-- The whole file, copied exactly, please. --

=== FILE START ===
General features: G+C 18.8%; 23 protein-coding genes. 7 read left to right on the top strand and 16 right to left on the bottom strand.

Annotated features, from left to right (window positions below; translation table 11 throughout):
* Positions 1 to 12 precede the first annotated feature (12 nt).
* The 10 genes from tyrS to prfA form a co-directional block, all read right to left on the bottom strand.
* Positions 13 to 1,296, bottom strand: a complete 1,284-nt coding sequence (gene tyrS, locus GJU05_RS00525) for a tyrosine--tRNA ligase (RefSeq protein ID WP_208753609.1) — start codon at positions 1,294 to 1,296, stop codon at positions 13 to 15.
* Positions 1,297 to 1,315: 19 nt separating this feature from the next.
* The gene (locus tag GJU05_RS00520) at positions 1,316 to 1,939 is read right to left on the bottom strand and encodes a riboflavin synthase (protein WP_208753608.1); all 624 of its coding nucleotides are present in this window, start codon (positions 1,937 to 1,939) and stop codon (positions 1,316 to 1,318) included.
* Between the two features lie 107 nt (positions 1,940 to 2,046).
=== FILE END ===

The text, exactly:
General features: G+C 18.8%; 23 protein-coding genes. 7 read left to right on the top strand and 16 right to left on the bottom strand.

Annotated features, from left to right (window positions below; translation table 11 throughout):
* Positions 1 to 12 precede the first annotated feature (12 nt).
* The 10 genes from tyrS to prfA form a co-directional block, all read right to left on the bottom strand.
* Positions 13 to 1,296, bottom strand: a complete 1,284-nt coding sequence (gene tyrS, locus GJU05_RS00525) for a tyrosine--tRNA ligase (RefSeq protein ID WP_208753609.1) — start codon at positions 1,294 to 1,296, stop codon at positions 13 to 15.
* Positions 1,297 to 1,315: 19 nt separating this feature from the next.
* The gene (locus tag GJU05_RS00520) at positions 1,316 to 1,939 is read right to left on the bottom strand and encodes a riboflavin synthase (protein WP_208753608.1); all 624 of its coding nucleotides are present in this window, start codon (positions 1,937 to 1,939) and stop codon (positions 1,316 to 1,318) included.
* Between the two features lie 107 nt (positions 1,940 to 2,046).